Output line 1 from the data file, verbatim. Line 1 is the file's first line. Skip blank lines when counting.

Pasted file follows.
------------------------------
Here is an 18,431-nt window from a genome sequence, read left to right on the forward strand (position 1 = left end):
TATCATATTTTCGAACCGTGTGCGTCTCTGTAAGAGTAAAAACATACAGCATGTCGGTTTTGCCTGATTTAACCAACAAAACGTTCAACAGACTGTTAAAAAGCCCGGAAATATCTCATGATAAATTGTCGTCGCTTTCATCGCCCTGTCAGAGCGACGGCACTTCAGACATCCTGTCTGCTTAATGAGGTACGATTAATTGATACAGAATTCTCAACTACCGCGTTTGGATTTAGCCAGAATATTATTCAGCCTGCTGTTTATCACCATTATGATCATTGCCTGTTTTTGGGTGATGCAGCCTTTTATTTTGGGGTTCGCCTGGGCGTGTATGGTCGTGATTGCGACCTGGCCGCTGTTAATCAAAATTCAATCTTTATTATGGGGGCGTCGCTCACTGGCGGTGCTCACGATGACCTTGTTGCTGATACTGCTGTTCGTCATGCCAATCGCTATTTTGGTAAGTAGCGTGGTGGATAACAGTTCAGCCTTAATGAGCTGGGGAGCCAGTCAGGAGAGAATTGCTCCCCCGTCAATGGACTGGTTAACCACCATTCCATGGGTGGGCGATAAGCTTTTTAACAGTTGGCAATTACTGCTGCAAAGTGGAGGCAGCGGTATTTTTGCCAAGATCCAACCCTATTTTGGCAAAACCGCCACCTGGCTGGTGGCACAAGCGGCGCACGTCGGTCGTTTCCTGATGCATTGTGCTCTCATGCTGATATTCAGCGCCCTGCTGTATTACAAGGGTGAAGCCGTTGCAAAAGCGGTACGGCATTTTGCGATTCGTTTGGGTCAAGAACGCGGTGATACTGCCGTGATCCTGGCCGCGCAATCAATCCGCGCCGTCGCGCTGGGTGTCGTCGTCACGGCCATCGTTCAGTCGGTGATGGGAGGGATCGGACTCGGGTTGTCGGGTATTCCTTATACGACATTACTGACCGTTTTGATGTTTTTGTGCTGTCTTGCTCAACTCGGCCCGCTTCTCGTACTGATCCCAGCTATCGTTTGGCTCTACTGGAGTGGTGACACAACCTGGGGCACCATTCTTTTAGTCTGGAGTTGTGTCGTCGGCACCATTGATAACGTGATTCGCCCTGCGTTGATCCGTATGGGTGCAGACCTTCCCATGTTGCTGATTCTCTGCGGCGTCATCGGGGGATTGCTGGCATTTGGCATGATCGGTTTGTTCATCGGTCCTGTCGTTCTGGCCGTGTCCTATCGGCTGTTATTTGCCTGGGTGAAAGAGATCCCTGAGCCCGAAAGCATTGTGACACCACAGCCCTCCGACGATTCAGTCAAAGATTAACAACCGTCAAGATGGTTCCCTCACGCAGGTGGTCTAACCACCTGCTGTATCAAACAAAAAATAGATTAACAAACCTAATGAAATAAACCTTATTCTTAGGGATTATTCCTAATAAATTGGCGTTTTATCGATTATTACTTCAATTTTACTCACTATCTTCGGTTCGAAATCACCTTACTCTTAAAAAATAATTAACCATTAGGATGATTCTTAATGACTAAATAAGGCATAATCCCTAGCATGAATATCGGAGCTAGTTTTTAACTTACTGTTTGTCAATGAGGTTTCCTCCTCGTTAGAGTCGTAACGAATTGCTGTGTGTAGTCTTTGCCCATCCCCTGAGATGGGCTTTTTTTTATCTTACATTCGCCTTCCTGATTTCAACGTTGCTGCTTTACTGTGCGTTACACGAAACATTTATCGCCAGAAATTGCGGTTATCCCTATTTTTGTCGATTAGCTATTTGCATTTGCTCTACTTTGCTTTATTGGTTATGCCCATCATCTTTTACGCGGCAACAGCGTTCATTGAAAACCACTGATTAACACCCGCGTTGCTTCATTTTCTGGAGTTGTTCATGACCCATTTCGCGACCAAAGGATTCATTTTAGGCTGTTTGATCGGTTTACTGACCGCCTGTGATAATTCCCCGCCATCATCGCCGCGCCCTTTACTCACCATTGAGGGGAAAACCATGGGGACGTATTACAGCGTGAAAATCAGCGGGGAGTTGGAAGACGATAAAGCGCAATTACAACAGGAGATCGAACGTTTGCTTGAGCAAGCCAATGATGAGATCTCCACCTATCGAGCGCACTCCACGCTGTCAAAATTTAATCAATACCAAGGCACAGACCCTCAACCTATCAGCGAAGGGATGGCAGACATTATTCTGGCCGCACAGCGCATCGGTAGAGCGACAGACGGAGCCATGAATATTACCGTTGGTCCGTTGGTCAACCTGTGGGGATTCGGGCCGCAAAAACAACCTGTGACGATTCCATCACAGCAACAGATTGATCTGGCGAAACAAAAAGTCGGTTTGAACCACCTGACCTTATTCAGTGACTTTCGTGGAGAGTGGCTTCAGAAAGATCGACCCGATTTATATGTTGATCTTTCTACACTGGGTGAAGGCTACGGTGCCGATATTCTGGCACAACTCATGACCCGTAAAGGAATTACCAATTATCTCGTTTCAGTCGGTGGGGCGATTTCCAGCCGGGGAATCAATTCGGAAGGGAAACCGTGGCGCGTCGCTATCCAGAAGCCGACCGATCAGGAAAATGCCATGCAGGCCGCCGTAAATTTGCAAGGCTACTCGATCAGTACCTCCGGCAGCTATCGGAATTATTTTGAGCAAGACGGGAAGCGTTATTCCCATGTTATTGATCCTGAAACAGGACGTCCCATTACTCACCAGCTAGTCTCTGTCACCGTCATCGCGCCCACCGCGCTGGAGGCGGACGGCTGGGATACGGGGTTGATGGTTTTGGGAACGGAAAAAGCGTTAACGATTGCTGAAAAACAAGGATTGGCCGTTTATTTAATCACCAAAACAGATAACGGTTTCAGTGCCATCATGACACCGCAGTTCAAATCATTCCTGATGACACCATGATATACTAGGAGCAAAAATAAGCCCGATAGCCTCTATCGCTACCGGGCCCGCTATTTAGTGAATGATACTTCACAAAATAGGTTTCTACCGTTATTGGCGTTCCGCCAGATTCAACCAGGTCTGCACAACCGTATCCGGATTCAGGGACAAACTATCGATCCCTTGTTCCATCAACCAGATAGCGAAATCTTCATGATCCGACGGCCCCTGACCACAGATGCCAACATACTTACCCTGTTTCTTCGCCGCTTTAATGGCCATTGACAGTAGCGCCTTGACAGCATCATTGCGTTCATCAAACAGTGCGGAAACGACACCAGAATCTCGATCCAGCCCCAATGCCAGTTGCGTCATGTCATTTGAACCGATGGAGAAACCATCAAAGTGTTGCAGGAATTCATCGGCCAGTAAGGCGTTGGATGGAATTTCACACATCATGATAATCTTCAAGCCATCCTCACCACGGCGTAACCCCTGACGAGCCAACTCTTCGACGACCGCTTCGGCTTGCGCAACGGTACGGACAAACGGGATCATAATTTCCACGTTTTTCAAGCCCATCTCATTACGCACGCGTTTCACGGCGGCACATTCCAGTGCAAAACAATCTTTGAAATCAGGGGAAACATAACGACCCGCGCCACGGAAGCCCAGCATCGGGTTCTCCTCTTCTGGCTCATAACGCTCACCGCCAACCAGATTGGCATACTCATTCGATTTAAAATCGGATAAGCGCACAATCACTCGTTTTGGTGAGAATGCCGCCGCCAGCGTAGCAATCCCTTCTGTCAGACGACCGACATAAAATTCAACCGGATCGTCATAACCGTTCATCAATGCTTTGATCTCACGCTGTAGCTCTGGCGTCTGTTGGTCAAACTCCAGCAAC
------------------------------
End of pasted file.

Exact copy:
Here is an 18,431-nt window from a genome sequence, read left to right on the forward strand (position 1 = left end):